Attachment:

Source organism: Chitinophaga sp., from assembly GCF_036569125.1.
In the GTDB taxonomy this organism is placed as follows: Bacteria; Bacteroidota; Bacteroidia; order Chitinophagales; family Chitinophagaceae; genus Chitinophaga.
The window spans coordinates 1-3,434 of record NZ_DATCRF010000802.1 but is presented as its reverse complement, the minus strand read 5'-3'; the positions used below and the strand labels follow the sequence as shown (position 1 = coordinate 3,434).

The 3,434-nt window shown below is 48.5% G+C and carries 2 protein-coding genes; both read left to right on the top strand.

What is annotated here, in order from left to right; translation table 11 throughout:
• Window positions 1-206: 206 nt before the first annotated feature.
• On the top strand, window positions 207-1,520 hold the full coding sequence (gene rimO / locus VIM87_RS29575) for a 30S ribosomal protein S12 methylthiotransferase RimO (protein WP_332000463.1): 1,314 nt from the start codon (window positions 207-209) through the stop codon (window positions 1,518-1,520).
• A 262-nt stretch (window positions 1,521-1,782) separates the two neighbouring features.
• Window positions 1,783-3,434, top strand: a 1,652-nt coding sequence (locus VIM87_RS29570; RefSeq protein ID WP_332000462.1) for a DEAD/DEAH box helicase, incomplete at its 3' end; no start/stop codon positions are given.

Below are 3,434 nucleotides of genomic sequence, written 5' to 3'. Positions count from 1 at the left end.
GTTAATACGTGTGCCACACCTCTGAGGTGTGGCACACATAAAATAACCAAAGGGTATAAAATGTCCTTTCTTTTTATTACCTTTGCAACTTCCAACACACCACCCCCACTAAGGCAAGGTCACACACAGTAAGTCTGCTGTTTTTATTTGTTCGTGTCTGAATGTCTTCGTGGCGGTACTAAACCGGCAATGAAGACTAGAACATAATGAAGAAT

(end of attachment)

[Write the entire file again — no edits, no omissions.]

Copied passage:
Source organism: Chitinophaga sp., from assembly GCF_036569125.1.
In the GTDB taxonomy this organism is placed as follows: Bacteria; Bacteroidota; Bacteroidia; order Chitinophagales; family Chitinophagaceae; genus Chitinophaga.
The window spans coordinates 1-3,434 of record NZ_DATCRF010000802.1 but is presented as its reverse complement, the minus strand read 5'-3'; the positions used below and the strand labels follow the sequence as shown (position 1 = coordinate 3,434).

The 3,434-nt window shown below is 48.5% G+C and carries 2 protein-coding genes; both read left to right on the top strand.

What is annotated here, in order from left to right; translation table 11 throughout:
• Window positions 1-206: 206 nt before the first annotated feature.
• On the top strand, window positions 207-1,520 hold the full coding sequence (gene rimO / locus VIM87_RS29575) for a 30S ribosomal protein S12 methylthiotransferase RimO (protein WP_332000463.1): 1,314 nt from the start codon (window positions 207-209) through the stop codon (window positions 1,518-1,520).
• A 262-nt stretch (window positions 1,521-1,782) separates the two neighbouring features.
• Window positions 1,783-3,434, top strand: a 1,652-nt coding sequence (locus VIM87_RS29570; RefSeq protein ID WP_332000462.1) for a DEAD/DEAH box helicase, incomplete at its 3' end; no start/stop codon positions are given.

Below are 3,434 nucleotides of genomic sequence, written 5' to 3'. Positions count from 1 at the left end.
GTTAATACGTGTGCCACACCTCTGAGGTGTGGCACACATAAAATAACCAAAGGGTATAAAATGTCCTTTCTTTTTATTACCTTTGCAACTTCCAACACACCACCCCCACTAAGGCAAGGTCACACACAGTAAGTCTGCTGTTTTTATTTGTTCGTGTCTGAATGTCTTCGTGGCGGTACTAAACCGGCAATGAAGACTAGAACATAATGAAGAAT